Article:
Saturn Repair Problems? Ask a Mechanic for Answers ASAP
This bulletin is being revised to add models, model years and additional information on emission testing. Please discard Corporate Bulletin Number 00-06-04-033A (Section 06 - Engine-Engine Controls).
Several states require that vehicles pass OBD system l/M emissions inspection. These inspections may apply to any 1996 and newer model year OBD II equipped passenger cars and light duty trucks.
As part of an OBD I/M emission inspection, the vehicle's I/M readiness status is checked to ensure that the vehicle's OBD system has properly evaluated the emissions systems of the vehicle for proper operation. To ensure vehicles are capable of passing this portion of the inspection, technicians can review the l/M readiness test status using the l/M System Status display on the Tech®2. This display provides test data that will verify whether the vehicle's OBD systems have run. States performing inspections on an advisory basis will not reject vehicles for not being I/M-ready.
Each OBD II system requires at least one diagnostic test. A system monitor is complete when all of the DTCs that report to the system monitor have run and passed or failed. The results of a failed test are reported by a diagnostic trouble code (DTC).
Once all of the tests are complete, the l/M System Status display indicates YES in the "Completed" column. For example, when the HO2S Heater Test indicates YES, all oxygen sensor heaters have been diagnosed.
When any required test for a specified system has not run, the "Completed" column under l/M System Status displays NO. The following is a list of conditions that would set the l/M System Status indicator to NO:
The OBD II System monitors all emission control systems that are on-board. Not all vehicles have a full complement of emission control systems. For example, a vehicle may not be equipped with AIR or EGR.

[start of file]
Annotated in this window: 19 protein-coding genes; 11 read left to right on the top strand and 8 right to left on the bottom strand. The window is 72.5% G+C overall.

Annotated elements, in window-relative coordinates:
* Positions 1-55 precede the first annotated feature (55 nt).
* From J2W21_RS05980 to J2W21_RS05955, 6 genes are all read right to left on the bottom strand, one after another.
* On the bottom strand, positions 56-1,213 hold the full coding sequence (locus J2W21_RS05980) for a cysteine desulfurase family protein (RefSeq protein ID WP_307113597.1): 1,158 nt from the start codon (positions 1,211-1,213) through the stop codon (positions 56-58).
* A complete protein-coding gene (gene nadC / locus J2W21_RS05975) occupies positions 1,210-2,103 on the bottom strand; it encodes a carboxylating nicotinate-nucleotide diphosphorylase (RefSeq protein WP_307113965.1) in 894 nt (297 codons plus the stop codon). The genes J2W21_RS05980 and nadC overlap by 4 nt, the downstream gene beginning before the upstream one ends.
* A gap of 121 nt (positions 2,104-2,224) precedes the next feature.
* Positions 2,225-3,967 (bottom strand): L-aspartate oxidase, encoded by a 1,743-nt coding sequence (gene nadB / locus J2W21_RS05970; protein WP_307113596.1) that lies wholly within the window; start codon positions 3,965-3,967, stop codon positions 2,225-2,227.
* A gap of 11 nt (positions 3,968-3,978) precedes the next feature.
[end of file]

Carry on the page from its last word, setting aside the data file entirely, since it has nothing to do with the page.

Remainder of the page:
The following is a complete list of the vehicle's systems that may require monitoring by the OBD system:
If a specific vehicle is not required to monitor one or more of the above listed systems, the Tech®2 display will read "not supported." Any non-supported system will not be considered when determining the readiness of the overall system.
For the specific DTCs related to each system, refer to SI (Service Information) for further diagnostic information on conditions for running the DTC or refer to the publication information mentioned in this bulletin to order the Inspection Maintenance Emissions Diagnostics Manual and follow the I/M Readiness Testing System DTC Tables. Systems such as fuel delivery, misfire, and comprehensive components may not be listed in a system status list. These tests run continuously on some vehicles and may not require an indicator.
The l/M System Status display indicates when the control module has completed the required tests. This does not necessarily mean that the test has passed, only that a decision was made. If the diagnostic fails, a DTC will indicate the failure. If a failure indication is present, it may prevent other required tests from running. For example, a DTC for the control circuit of the relay controlling an AIR pump may not be listed in the Inspection Maintenance System DTC Table because it is a continuous test. If this DTC is set, the Active Tests for the AIR system may not run and AIR system readiness could display "NO."
The l/M System Status information may be useful for a technician to determine if diagnostics have run when verifying repairs.
The purpose of the Inspection/Maintenance (I/M) Complete System Set Procedure is to satisfy the enable criteria necessary to execute all of the I/M readiness diagnostics, and complete the trips for those particular diagnostics. When all diagnostic tests are completed, the I/M System Status indicators are set to YES. Perform this test when more than one of the I/M System Status indicators are set to NO.
That is right, First time get on the freeway and go 10 miles at a steady speed, then turn around and come back 10 miles. This should learn the O2 Sensors. Then let it sit over night. Drive again on the freeway 10 miles, same as the first trip. On the 3rd, start and drive in town and on a road that you can do 25 to 40. stop and go is ok. Try to go 4 mins at a steady speed some time in this trip. If you are in California, you do not need to reset all of the flags to get a shog test. Only a majority, 3 out of 5. or 3 out of 4. The evap test can take along time to run and pass.Your local shop can look at the I/M flags to see how may have run and passed.